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Translated from Arabic

The City of Belkhouja*

He dips his hand into the water of the city, clenching his fingers on its colors.

He rolls its sounds and breaths into cigarettes; kneads its smells and tastes into bread; sprinkles the music of its fissures onto his silence; drinks the nectar of its secret wrinkles.

Whenever he wants he rests his head against its domes, its ages; places it came from and others it would reach, peering wide-eyed into its towering depth.

You can't catch water with a fist, they say. And yet, no sooner does he unclench his fist than glowing jewels appear before their very eyes.

Those jewels standing on their own while referring to other things; the thing itself and its mobile architecture, its endless possibilities.

Is it possible that you discovered the way to Maram† before I did? I ask. He smiles pointing at

a word of light and shadow, pulse and distance wherein he strongly blows his painted sentence.

Blow he does, not only in substance but also in imagination, in the flesh of freedom, in space too.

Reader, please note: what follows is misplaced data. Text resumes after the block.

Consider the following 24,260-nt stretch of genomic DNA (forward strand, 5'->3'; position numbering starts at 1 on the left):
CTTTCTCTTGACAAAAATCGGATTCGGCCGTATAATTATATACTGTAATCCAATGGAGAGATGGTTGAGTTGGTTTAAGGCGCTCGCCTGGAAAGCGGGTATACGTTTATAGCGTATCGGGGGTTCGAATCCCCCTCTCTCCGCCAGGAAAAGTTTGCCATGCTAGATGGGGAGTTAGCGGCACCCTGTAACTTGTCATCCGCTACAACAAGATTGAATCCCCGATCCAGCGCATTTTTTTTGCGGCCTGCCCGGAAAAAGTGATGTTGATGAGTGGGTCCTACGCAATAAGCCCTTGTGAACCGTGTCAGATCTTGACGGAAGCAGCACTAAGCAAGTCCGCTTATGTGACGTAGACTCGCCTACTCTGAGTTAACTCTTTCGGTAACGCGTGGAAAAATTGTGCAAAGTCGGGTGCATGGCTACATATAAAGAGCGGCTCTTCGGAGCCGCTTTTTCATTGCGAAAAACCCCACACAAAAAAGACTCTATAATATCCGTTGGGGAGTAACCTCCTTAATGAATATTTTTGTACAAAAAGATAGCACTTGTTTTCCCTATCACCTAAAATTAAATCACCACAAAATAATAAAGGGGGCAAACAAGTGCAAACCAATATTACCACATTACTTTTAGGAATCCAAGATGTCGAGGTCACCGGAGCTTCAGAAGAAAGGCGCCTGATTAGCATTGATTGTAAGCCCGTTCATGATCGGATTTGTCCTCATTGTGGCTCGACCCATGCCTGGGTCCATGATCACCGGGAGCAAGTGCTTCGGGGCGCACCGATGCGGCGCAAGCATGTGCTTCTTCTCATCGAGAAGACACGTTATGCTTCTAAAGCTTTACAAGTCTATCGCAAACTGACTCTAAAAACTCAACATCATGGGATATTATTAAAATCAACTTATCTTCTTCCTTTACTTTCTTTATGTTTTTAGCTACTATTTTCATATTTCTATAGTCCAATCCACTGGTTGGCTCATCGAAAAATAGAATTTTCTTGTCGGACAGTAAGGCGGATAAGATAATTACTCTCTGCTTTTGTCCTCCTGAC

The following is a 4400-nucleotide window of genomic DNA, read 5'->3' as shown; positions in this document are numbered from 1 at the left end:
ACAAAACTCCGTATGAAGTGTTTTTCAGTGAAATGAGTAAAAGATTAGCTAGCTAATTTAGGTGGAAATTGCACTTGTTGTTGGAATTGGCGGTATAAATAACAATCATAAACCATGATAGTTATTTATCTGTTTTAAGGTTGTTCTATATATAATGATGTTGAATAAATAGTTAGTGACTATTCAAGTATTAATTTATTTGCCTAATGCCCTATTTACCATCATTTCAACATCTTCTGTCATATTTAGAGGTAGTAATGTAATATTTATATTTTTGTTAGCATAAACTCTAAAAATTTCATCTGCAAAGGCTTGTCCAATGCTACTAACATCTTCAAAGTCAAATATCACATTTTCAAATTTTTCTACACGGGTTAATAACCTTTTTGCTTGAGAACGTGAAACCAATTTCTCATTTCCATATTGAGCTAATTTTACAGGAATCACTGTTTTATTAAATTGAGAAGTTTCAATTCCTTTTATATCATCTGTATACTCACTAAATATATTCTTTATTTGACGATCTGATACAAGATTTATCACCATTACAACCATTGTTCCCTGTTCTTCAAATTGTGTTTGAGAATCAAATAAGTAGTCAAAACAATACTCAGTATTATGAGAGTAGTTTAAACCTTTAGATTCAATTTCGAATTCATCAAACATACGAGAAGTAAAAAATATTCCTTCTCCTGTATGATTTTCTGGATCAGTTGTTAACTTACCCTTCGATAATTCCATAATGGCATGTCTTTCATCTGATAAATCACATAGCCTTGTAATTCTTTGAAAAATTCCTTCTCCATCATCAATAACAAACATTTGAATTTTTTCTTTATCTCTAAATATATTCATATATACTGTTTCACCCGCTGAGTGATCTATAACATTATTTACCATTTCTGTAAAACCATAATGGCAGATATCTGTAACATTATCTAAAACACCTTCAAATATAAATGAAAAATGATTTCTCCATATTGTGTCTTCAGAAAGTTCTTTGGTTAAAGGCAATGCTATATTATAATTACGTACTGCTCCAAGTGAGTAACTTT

stops the artist looking for himself

in the streets of the city.

The city finds itself

in the streets of the artist.

* A celebrated Tunisia painter.
† Maram is a disguised city living in the poets' fantasy. Perhaps it is a desired city; it may also be an undesirable one.


Fethi Gasmi, better known by his pen name Adam Fethi, is one of the most celebrated poets of dissent in Tunisia. Born in 1957 in the south of the country, his poetry of commitment, written under the siege of the political repression in the 1970s and 1990s, strived to maintain the freedom of thought and speech.
Channelling his protest in several songs made his popularity among students.
He is the author of Ughniat al-Naqabi al-Fasih (Song of the Eloquent Unionist, 1986),  Anachid li Zahrat al-Ghubar (Songs to the Dust Rose, 1991) and Nafikhu al-Zujaj al-A'maa (The Blind Glassblower, 2011), which won the prestigious Abou Kacem Chebbi Prize.